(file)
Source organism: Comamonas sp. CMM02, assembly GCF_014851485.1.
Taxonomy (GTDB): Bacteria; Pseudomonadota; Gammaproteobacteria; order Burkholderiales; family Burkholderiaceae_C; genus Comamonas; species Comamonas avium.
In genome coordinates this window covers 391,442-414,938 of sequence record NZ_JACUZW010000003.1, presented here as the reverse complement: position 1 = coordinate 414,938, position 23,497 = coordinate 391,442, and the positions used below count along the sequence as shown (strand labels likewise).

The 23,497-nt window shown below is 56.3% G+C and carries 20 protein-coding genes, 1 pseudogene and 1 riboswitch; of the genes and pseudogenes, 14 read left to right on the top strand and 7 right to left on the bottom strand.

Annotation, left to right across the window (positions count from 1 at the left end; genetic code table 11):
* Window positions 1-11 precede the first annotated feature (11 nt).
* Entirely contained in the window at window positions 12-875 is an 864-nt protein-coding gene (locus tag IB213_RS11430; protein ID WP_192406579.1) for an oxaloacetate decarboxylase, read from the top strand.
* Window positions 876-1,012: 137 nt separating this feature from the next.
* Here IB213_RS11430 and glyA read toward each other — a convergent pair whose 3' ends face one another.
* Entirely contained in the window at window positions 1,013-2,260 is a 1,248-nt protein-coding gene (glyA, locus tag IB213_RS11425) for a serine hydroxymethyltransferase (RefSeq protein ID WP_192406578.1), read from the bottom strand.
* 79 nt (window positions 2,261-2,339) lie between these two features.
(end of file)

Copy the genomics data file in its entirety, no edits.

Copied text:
Source organism: Comamonas sp. CMM02, assembly GCF_014851485.1.
Taxonomy (GTDB): Bacteria; Pseudomonadota; Gammaproteobacteria; order Burkholderiales; family Burkholderiaceae_C; genus Comamonas; species Comamonas avium.
In genome coordinates this window covers 391,442-414,938 of sequence record NZ_JACUZW010000003.1, presented here as the reverse complement: position 1 = coordinate 414,938, position 23,497 = coordinate 391,442, and the positions used below count along the sequence as shown (strand labels likewise).

The 23,497-nt window shown below is 56.3% G+C and carries 20 protein-coding genes, 1 pseudogene and 1 riboswitch; of the genes and pseudogenes, 14 read left to right on the top strand and 7 right to left on the bottom strand.

Annotation, left to right across the window (positions count from 1 at the left end; genetic code table 11):
* Window positions 1-11 precede the first annotated feature (11 nt).
* Entirely contained in the window at window positions 12-875 is an 864-nt protein-coding gene (locus tag IB213_RS11430; protein ID WP_192406579.1) for an oxaloacetate decarboxylase, read from the top strand.
* Window positions 876-1,012: 137 nt separating this feature from the next.
* Here IB213_RS11430 and glyA read toward each other — a convergent pair whose 3' ends face one another.
* Entirely contained in the window at window positions 1,013-2,260 is a 1,248-nt protein-coding gene (glyA, locus tag IB213_RS11425) for a serine hydroxymethyltransferase (RefSeq protein ID WP_192406578.1), read from the bottom strand.
* 79 nt (window positions 2,261-2,339) lie between these two features.